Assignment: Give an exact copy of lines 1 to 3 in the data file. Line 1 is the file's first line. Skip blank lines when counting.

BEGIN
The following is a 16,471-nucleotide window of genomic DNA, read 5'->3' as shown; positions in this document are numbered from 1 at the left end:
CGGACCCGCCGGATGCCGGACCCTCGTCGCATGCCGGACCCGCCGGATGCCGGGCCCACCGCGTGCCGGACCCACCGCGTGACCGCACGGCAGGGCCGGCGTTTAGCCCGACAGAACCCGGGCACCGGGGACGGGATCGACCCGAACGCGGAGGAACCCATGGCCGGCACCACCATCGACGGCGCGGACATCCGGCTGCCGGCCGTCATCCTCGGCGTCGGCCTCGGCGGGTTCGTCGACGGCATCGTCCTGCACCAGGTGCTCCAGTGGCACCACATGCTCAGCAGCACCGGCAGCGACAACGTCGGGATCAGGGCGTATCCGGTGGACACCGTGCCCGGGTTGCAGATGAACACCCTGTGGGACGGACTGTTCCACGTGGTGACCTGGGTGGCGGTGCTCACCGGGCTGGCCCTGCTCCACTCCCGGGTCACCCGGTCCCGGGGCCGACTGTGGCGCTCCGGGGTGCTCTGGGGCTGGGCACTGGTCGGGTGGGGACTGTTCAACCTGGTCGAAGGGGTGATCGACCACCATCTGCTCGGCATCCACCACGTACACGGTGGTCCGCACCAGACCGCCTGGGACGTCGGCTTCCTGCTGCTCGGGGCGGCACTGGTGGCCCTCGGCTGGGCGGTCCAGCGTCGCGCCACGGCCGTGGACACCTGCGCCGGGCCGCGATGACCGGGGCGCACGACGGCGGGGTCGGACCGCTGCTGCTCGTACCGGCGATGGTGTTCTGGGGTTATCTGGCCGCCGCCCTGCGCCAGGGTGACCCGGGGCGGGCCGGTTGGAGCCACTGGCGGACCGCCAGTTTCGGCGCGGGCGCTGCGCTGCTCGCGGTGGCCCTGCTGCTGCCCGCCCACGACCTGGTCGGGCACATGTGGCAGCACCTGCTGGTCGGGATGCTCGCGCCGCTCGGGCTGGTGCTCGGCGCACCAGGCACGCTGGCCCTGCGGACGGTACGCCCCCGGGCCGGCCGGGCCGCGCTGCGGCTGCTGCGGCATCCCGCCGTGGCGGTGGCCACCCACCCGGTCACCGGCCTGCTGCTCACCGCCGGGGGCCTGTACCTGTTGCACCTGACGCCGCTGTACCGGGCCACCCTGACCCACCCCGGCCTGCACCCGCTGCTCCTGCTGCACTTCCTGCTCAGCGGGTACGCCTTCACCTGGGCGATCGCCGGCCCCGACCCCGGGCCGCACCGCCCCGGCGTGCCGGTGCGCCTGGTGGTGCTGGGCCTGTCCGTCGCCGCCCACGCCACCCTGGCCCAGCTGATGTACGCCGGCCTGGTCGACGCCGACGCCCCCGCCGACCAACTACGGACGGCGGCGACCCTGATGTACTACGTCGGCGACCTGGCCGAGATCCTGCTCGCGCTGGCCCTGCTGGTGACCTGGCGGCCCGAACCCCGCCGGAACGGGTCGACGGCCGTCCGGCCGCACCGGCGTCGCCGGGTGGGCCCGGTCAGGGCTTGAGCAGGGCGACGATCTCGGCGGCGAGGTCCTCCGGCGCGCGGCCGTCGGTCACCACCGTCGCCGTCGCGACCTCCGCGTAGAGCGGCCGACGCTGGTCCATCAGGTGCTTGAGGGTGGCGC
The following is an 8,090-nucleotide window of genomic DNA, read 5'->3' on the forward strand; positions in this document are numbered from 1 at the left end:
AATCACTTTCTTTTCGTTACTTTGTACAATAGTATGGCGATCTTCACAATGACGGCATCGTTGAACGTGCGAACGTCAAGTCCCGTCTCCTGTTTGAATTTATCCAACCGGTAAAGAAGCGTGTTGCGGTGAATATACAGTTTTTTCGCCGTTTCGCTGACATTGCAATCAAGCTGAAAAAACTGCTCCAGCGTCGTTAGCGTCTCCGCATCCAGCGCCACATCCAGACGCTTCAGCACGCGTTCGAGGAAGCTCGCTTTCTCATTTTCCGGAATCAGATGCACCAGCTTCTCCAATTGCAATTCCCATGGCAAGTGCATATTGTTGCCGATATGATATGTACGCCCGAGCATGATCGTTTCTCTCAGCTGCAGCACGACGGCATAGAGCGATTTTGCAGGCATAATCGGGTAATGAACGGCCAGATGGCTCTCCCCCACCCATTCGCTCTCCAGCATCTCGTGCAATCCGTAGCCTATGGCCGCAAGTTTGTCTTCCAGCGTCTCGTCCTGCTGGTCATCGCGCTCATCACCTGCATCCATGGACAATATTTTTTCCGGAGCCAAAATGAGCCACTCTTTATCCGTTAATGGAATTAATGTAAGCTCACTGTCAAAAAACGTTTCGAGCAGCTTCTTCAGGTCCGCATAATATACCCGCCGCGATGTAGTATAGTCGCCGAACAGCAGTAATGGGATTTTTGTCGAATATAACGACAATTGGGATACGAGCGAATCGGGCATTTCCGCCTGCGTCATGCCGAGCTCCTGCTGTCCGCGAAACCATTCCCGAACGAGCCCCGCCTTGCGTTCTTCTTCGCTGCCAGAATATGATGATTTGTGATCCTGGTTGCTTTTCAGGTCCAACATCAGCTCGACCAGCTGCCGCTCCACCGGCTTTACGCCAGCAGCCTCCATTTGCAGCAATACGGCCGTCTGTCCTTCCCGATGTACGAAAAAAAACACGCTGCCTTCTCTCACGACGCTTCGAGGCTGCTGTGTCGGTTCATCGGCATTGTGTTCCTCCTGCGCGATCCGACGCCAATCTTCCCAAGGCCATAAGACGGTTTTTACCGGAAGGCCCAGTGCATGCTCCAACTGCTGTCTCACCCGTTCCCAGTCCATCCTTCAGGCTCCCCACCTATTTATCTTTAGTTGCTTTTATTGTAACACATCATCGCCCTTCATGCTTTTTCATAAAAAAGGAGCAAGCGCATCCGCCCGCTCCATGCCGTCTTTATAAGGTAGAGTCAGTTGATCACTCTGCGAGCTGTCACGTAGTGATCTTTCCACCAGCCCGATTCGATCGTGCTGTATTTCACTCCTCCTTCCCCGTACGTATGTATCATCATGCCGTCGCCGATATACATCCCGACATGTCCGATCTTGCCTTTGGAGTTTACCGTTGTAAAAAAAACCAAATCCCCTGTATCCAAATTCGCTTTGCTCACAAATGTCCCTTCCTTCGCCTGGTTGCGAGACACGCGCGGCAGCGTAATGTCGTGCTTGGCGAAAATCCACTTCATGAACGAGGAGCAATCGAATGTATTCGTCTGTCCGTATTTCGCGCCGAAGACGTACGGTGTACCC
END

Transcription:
The following is a 16,471-nucleotide window of genomic DNA, read 5'->3' as shown; positions in this document are numbered from 1 at the left end:
CGGACCCGCCGGATGCCGGACCCTCGTCGCATGCCGGACCCGCCGGATGCCGGGCCCACCGCGTGCCGGACCCACCGCGTGACCGCACGGCAGGGCCGGCGTTTAGCCCGACAGAACCCGGGCACCGGGGACGGGATCGACCCGAACGCGGAGGAACCCATGGCCGGCACCACCATCGACGGCGCGGACATCCGGCTGCCGGCCGTCATCCTCGGCGTCGGCCTCGGCGGGTTCGTCGACGGCATCGTCCTGCACCAGGTGCTCCAGTGGCACCACATGCTCAGCAGCACCGGCAGCGACAACGTCGGGATCAGGGCGTATCCGGTGGACACCGTGCCCGGGTTGCAGATGAACACCCTGTGGGACGGACTGTTCCACGTGGTGACCTGGGTGGCGGTGCTCACCGGGCTGGCCCTGCTCCACTCCCGGGTCACCCGGTCCCGGGGCCGACTGTGGCGCTCCGGGGTGCTCTGGGGCTGGGCACTGGTCGGGTGGGGACTGTTCAACCTGGTCGAAGGGGTGATCGACCACCATCTGCTCGGCATCCACCACGTACACGGTGGTCCGCACCAGACCGCCTGGGACGTCGGCTTCCTGCTGCTCGGGGCGGCACTGGTGGCCCTCGGCTGGGCGGTCCAGCGTCGCGCCACGGCCGTGGACACCTGCGCCGGGCCGCGATGACCGGGGCGCACGACGGCGGGGTCGGACCGCTGCTGCTCGTACCGGCGATGGTGTTCTGGGGTTATCTGGCCGCCGCCCTGCGCCAGGGTGACCCGGGGCGGGCCGGTTGGAGCCACTGGCGGACCGCCAGTTTCGGCGCGGGCGCTGCGCTGCTCGCGGTGGCCCTGCTGCTGCCCGCCCACGACCTGGTCGGGCACATGTGGCAGCACCTGCTGGTCGGGATGCTCGCGCCGCTCGGGCTGGTGCTCGGCGCACCAGGCACGCTGGCCCTGCGGACGGTACGCCCCCGGGCCGGCCGGGCCGCGCTGCGGCTGCTGCGGCATCCCGCCGTGGCGGTGGCCACCCACCCGGTCACCGGCCTGCTGCTCACCGCCGGGGGCCTGTACCTGTTGCACCTGACGCCGCTGTACCGGGCCACCCTGACCCACCCCGGCCTGCACCCGCTGCTCCTGCTGCACTTCCTGCTCAGCGGGTACGCCTTCACCTGGGCGATCGCCGGCCCCGACCCCGGGCCGCACCGCCCCGGCGTGCCGGTGCGCCTGGTGGTGCTGGGCCTGTCCGTCGCCGCCCACGCCACCCTGGCCCAGCTGATGTACGCCGGCCTGGTCGACGCCGACGCCCCCGCCGACCAACTACGGACGGCGGCGACCCTGATGTACTACGTCGGCGACCTGGCCGAGATCCTGCTCGCGCTGGCCCTGCTGGTGACCTGGCGGCCCGAACCCCGCCGGAACGGGTCGACGGCCGTCCGGCCGCACCGGCGTCGCCGGGTGGGCCCGGTCAGGGCTTGAGCAGGGCGACGATCTCGGCGGCGAGGTCCTCCGGCGCGCGGCCGTCGGTCACCACCGTCGCCGTCGCGACCTCCGCGTAGAGCGGCCGACGCTGGTCCATCAGGTGCTTGAGGGTGGCGC
The following is an 8,090-nucleotide window of genomic DNA, read 5'->3' on the forward strand; positions in this document are numbered from 1 at the left end: